It is only natural that, having just changed schools myself, my thoughts turn to former colleagues from way back. Today I find myself going back to my teacher training college year. Where is Norman - highly conscientious and with a terrific, dry sense of humour? Still in Livingston, I presume. I've got nieces over that way. Maybe in 10 years' time they'll be lucky enough to get him for science.
And what of Dangerous Dave? I first met him when he and a friend of mine were laughing over a psychology textbook in the Moray House library. If I remember correctly, it was a reproduction of an American lonely hearts advert that was getting them going. "Partner wanted, must have full fire-fighting gear."
Not quite a mature student (I've always found that phrase oxymoronic anyway), Dave was a little older than most of the others, having stayed on at university to do a PhD. His humour was more in-your-face than Norman's. During a psychology lecture where a young child was being asked on video to recall memorised objects, Dave would helpfully join in, Generation Game-style, with cries of "Cuddly toy! Fondue set! Brass oil lamp!" When schools of the air were discussed, Dave's voice became a startlingly accurate copy of an Australian accent distorted by static: "Hey Johnny, you give out the pencils today" "Aw, spit, Teach! It's a 2,000-mile walk through the bush."
Dave did not become Dangerous until the day that most of the rest of us were in the physics department workshop completing assignments to build visual aids. The air was alive with the sounds of hissing solder and whining power tools. Dave suddenly burst into the room yelling, "Nooooobody expects the Spanish Inquisition!" Solder starred the walls and misaligned drills and sanders dragged their shocked operators across work surfaces. Dave grinned boyishly, happy to have entertained us with a quote from Monty Python, and somehow he never received the hail of blunt and sharp implements that was his due.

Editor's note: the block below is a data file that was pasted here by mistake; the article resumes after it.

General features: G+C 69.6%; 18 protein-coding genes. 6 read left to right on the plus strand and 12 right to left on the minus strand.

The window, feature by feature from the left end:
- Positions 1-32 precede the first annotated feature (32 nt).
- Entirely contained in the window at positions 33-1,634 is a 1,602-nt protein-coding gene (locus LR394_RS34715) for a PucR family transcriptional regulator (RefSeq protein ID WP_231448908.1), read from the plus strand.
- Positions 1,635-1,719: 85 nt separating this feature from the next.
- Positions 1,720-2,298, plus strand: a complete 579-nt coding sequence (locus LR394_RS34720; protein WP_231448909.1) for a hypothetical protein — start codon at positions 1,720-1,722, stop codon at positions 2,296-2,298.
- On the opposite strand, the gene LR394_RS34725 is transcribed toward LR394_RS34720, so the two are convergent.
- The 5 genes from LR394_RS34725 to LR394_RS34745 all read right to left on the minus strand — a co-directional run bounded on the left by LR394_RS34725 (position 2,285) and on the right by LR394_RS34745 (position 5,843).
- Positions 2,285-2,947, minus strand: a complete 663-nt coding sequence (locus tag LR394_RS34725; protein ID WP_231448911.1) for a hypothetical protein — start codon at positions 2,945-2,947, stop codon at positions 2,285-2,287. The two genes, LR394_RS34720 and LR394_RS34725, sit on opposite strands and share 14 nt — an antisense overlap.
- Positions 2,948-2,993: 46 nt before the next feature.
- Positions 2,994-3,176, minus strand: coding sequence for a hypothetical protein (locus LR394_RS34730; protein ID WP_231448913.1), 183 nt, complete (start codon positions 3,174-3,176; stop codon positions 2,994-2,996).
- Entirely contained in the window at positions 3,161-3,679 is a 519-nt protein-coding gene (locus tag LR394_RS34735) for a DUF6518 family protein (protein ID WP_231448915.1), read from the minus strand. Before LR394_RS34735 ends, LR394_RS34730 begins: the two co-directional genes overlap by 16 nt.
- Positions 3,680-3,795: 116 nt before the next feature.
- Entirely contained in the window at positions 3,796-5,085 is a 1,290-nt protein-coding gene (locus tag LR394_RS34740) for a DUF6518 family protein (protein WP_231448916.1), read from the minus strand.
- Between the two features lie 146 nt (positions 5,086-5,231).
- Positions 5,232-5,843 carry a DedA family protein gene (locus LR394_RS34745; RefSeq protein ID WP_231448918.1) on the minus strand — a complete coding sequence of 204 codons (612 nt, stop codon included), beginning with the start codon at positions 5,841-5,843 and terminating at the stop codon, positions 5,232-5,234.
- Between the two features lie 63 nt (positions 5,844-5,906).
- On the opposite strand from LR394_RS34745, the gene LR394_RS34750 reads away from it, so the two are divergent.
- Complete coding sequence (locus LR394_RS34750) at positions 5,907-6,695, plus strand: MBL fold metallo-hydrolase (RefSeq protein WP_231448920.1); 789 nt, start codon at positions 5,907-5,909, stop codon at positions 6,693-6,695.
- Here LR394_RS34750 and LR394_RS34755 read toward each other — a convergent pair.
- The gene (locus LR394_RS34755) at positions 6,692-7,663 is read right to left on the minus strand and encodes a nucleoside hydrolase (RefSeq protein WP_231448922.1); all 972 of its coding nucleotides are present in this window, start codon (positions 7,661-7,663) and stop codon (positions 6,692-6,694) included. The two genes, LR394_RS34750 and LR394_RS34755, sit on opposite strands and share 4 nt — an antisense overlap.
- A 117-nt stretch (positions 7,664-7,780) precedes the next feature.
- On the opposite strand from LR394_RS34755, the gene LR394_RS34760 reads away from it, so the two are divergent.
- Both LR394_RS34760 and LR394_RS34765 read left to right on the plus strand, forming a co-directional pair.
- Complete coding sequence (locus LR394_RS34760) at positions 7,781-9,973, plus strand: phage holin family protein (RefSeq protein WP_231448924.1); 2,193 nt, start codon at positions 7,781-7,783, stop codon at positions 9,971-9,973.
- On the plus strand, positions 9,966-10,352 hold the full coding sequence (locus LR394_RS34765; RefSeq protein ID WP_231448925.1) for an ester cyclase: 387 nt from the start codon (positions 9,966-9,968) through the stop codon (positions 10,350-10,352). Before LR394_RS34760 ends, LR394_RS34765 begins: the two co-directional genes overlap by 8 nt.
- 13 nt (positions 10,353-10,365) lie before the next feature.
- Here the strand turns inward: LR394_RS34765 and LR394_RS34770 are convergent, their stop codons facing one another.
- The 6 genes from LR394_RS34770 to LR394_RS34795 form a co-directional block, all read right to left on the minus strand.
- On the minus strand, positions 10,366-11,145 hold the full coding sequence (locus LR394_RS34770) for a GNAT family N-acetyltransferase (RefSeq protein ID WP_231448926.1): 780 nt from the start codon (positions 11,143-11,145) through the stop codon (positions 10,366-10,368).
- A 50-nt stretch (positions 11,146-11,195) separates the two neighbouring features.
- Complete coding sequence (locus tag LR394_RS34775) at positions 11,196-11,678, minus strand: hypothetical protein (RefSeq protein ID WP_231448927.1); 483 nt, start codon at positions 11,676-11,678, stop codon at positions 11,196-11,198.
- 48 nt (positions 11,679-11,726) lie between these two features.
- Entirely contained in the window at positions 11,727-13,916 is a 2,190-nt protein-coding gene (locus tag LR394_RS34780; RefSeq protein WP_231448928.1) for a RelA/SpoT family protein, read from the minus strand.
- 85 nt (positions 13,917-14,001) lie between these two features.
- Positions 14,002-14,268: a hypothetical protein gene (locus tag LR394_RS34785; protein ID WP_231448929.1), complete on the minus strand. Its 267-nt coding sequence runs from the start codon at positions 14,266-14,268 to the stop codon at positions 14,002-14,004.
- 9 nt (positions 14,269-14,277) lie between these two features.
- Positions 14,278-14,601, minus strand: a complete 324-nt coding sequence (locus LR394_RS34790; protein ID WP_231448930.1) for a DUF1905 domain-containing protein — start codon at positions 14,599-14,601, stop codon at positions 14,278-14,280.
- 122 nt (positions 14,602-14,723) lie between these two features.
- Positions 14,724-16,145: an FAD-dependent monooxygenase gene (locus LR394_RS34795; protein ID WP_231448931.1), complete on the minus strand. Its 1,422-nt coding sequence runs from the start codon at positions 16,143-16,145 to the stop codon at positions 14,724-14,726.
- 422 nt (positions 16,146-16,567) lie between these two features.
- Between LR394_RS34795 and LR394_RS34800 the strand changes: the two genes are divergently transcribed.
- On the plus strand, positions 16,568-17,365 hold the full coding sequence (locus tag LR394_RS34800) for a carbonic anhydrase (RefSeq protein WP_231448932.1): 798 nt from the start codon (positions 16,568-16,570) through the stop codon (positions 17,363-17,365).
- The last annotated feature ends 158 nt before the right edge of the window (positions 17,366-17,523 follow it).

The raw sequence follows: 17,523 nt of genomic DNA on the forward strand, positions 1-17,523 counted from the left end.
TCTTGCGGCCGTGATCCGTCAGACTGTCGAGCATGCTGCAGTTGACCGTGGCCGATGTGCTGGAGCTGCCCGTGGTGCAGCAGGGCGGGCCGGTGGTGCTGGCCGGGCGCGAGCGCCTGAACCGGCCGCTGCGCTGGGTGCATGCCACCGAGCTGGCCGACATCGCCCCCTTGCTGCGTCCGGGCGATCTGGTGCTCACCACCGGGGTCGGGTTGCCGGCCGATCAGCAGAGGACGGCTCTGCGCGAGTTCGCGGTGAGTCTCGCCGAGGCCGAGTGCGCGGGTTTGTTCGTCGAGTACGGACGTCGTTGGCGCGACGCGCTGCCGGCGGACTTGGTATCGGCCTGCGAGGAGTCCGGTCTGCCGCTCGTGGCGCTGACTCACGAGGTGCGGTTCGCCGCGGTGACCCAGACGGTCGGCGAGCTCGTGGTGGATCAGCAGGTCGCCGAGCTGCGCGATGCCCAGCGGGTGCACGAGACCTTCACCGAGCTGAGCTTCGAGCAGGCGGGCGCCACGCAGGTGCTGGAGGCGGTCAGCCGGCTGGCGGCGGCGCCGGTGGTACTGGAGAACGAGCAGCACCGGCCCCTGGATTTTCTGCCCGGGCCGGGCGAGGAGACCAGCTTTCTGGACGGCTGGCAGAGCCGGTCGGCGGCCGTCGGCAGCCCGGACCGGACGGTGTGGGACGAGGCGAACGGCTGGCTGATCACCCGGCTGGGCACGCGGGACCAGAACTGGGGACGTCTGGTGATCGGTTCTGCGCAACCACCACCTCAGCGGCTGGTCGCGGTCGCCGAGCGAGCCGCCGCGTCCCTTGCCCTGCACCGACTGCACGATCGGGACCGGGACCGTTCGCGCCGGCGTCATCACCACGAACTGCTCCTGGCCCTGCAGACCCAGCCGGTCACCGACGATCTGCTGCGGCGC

Though perhaps happiest when impersonating (within earshot) one of the maths lecturers who had a fondness for geometric clothing, Dave was keen to teach. Like the majority of us, he didn't find it a skoosh. Pupils were inattentive and chatty. They talked back.
Enthusiasm and eagerness to do well in one's job helped, but they were not enough. The feedback loop that turns competence to confidence and confidence to competence was slow to get turning. "You have so much you want to tell them," said Dave, his face bearing the look of remembered hurt, "so much you yourself find interesting. But sometimes they just don't want to know."
Dave said aloud some of the dafter jokes the rest of us kept in. The flipside of this was an openness and honesty about classroom difficulties. In the darker moments of a teaching career the next best thing to being given a magic formula to get things right is someone sharing their inability to always get it right, too.
Dave passed his teaching course but decided to return to university to do something meteorological. Having subjected his warm personality to the cold climate of an unreceptive class, he moved on. I think, had he stayed, he would have found somewhere where he would have won through. Perhaps he has. Maybe some day he'll turn up. I don't expect it, but then I didn't expect the Spanish Inquisition.
Gregor Steele wants a reunion. Who's still out there?